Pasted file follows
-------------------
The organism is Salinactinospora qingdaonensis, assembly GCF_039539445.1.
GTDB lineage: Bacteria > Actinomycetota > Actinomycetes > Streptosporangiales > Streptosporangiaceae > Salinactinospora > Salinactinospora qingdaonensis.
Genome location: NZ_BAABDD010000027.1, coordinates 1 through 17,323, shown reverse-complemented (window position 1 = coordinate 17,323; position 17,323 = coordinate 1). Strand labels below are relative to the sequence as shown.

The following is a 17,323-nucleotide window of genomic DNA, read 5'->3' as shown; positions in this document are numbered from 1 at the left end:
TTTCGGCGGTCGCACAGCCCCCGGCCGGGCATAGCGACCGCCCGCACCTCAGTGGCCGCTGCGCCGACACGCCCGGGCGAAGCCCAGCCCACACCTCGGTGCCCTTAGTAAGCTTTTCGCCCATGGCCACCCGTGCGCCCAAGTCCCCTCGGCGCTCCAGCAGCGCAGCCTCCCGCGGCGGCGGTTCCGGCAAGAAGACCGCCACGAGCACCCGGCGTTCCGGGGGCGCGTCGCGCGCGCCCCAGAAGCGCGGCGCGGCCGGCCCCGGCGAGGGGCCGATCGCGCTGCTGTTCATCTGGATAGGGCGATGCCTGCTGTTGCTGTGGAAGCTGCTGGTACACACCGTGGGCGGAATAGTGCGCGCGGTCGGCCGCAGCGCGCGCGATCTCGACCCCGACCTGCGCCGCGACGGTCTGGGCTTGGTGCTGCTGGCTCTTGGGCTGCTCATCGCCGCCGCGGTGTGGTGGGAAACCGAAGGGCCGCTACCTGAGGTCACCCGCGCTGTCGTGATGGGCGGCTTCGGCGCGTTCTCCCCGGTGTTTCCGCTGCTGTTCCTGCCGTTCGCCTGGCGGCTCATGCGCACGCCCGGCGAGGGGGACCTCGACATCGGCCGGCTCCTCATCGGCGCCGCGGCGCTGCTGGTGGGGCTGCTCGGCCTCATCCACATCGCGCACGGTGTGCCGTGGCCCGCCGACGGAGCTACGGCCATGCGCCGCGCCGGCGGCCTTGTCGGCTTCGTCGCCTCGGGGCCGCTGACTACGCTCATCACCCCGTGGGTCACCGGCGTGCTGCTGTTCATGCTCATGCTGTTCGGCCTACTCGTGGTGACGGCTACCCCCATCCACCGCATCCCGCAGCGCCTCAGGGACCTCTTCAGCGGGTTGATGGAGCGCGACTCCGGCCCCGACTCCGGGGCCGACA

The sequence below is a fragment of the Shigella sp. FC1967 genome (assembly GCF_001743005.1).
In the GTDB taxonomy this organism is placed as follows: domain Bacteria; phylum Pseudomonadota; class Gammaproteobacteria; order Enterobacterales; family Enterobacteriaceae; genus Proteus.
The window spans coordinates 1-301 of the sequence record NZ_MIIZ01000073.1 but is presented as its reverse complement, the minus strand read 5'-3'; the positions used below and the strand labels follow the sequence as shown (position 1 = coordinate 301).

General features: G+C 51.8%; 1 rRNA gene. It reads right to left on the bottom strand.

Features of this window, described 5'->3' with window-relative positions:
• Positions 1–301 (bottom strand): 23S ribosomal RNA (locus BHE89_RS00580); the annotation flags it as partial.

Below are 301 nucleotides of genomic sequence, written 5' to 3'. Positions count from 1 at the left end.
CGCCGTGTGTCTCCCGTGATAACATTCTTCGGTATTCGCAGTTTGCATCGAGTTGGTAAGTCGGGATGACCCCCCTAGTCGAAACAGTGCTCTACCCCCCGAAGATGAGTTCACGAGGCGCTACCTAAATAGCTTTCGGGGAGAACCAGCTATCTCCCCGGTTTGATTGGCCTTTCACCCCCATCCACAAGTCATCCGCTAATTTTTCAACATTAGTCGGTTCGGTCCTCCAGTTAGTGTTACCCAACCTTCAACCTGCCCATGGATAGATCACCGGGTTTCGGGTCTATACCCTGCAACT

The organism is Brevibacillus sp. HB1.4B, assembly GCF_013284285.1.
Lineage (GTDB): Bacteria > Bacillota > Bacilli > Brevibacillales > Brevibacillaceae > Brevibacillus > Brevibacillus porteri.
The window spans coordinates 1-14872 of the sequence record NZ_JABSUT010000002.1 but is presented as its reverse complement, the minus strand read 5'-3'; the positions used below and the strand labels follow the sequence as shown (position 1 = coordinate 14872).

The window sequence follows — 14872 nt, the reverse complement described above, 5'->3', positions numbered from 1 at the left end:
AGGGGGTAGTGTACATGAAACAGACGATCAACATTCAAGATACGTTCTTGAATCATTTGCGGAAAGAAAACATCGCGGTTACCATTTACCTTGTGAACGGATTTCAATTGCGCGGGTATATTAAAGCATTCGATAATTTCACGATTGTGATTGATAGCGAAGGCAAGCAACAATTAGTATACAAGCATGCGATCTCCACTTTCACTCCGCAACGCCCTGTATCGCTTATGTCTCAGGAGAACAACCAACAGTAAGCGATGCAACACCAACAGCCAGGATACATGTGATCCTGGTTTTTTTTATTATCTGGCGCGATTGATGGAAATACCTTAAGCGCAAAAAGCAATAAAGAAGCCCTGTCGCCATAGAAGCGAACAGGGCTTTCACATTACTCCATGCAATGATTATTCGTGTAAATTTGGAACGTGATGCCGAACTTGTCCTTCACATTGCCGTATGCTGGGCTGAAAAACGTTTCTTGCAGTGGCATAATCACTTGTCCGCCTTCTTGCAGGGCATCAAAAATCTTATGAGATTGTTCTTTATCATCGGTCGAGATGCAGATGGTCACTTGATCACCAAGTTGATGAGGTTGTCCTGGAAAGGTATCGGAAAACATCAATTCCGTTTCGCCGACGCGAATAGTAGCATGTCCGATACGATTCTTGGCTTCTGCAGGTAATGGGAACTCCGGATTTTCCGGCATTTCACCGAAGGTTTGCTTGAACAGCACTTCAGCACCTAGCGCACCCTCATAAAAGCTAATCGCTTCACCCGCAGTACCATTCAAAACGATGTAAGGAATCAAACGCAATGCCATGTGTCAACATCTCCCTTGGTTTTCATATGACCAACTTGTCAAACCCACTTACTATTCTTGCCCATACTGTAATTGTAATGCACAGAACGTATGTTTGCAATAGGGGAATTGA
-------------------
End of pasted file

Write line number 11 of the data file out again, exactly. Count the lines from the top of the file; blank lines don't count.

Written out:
• Positions 1–301 (bottom strand): 23S ribosomal RNA (locus BHE89_RS00580); the annotation flags it as partial.